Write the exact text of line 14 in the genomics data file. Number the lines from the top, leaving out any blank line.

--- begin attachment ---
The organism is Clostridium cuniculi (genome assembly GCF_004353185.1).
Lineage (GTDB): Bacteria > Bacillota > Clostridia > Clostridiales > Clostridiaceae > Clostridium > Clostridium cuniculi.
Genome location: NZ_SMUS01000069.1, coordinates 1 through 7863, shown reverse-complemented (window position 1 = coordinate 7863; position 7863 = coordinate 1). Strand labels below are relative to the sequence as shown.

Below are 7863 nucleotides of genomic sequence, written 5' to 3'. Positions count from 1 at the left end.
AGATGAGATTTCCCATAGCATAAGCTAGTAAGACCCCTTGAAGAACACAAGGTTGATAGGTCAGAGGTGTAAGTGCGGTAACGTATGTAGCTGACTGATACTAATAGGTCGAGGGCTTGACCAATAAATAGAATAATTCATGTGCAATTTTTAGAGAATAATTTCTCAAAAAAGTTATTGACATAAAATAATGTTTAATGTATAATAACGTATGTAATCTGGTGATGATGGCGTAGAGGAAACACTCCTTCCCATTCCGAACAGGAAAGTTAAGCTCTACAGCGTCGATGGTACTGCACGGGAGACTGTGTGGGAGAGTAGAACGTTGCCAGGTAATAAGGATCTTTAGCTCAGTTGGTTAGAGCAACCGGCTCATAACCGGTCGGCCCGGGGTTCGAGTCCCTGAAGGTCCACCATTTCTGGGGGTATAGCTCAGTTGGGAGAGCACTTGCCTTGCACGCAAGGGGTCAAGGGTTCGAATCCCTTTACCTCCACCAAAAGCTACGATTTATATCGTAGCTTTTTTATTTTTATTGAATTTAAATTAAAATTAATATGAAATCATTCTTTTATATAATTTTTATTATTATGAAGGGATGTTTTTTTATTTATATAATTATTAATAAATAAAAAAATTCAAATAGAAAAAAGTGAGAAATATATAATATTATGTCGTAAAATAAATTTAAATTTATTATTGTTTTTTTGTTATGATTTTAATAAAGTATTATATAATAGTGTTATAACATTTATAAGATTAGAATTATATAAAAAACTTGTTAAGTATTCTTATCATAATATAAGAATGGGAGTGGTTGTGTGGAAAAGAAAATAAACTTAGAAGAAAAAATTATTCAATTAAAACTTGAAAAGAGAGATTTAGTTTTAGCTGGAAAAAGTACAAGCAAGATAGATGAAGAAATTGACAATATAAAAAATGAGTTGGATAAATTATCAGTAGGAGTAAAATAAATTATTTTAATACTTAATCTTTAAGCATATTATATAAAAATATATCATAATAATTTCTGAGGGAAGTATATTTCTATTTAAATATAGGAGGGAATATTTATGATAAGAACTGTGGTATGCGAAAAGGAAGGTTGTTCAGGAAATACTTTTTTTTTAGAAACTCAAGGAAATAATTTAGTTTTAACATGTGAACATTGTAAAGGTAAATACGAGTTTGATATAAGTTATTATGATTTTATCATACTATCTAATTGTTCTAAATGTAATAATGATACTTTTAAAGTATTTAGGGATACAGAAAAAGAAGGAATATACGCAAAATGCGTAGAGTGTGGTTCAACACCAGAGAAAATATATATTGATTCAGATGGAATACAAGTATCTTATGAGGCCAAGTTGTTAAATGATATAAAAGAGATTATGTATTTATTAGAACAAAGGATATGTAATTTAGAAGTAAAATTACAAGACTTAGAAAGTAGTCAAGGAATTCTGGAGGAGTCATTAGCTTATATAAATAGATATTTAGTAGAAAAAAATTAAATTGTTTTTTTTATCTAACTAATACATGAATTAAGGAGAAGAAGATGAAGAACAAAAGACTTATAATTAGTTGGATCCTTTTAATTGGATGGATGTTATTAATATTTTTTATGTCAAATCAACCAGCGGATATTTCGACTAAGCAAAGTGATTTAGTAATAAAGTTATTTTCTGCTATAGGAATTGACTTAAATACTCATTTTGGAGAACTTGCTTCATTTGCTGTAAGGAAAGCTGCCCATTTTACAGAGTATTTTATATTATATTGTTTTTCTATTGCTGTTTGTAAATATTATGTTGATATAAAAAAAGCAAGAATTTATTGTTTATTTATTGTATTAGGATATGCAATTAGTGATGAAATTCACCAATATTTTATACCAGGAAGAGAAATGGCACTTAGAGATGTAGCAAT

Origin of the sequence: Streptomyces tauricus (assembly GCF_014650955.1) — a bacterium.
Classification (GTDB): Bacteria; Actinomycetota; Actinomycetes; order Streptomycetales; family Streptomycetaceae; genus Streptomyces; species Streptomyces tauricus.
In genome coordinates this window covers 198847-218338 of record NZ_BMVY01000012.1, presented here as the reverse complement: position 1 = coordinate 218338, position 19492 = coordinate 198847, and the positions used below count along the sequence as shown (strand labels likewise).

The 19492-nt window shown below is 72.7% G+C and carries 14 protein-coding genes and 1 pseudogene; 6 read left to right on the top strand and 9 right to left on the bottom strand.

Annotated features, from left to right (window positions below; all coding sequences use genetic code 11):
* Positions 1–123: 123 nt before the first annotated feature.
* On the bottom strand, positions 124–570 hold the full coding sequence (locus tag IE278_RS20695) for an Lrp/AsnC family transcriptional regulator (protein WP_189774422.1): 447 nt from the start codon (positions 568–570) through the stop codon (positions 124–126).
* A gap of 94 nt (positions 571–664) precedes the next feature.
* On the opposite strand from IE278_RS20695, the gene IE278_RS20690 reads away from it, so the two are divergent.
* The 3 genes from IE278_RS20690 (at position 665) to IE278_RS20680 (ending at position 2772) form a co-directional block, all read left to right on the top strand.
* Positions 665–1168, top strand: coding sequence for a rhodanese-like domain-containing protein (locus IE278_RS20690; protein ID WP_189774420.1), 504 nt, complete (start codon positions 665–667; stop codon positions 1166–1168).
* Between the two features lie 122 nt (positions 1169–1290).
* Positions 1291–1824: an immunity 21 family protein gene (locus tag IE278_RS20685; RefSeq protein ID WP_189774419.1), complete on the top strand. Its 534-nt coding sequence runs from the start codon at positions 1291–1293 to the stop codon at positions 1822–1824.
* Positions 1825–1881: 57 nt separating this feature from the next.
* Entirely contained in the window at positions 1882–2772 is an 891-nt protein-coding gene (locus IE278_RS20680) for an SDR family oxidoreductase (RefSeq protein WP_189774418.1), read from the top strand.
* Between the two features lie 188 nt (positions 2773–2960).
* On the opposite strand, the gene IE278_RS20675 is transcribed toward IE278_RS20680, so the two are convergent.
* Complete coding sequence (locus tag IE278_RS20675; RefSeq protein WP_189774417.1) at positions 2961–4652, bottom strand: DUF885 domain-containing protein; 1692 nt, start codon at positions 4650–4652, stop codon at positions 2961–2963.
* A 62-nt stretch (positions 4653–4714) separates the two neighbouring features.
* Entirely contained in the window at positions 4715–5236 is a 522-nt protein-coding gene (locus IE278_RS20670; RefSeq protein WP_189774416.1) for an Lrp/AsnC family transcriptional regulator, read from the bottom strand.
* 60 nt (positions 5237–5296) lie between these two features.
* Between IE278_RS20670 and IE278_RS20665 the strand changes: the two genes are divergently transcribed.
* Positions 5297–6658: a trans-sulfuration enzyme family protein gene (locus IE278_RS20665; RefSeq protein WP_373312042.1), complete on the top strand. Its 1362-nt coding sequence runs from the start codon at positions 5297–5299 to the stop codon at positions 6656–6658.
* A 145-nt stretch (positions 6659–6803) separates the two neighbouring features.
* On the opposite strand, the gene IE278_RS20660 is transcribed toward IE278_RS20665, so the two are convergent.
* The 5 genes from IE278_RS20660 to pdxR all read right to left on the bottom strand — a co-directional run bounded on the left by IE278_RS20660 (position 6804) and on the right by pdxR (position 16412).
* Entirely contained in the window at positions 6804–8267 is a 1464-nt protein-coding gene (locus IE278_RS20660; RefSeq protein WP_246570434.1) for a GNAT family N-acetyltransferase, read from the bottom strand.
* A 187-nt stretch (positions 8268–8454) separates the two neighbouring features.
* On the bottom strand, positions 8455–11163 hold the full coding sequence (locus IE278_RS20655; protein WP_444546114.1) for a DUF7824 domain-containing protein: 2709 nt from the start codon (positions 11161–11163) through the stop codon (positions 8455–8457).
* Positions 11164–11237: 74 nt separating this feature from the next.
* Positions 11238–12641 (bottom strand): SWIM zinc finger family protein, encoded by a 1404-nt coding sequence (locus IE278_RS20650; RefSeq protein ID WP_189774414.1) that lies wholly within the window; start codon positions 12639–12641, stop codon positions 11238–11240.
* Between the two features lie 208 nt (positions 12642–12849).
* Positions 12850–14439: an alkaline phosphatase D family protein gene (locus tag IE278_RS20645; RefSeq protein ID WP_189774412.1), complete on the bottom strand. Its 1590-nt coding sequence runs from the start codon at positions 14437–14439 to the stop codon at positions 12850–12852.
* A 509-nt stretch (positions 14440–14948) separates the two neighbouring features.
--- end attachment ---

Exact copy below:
* On the opposite strand from IE278_RS20695, the gene IE278_RS20690 reads away from it, so the two are divergent.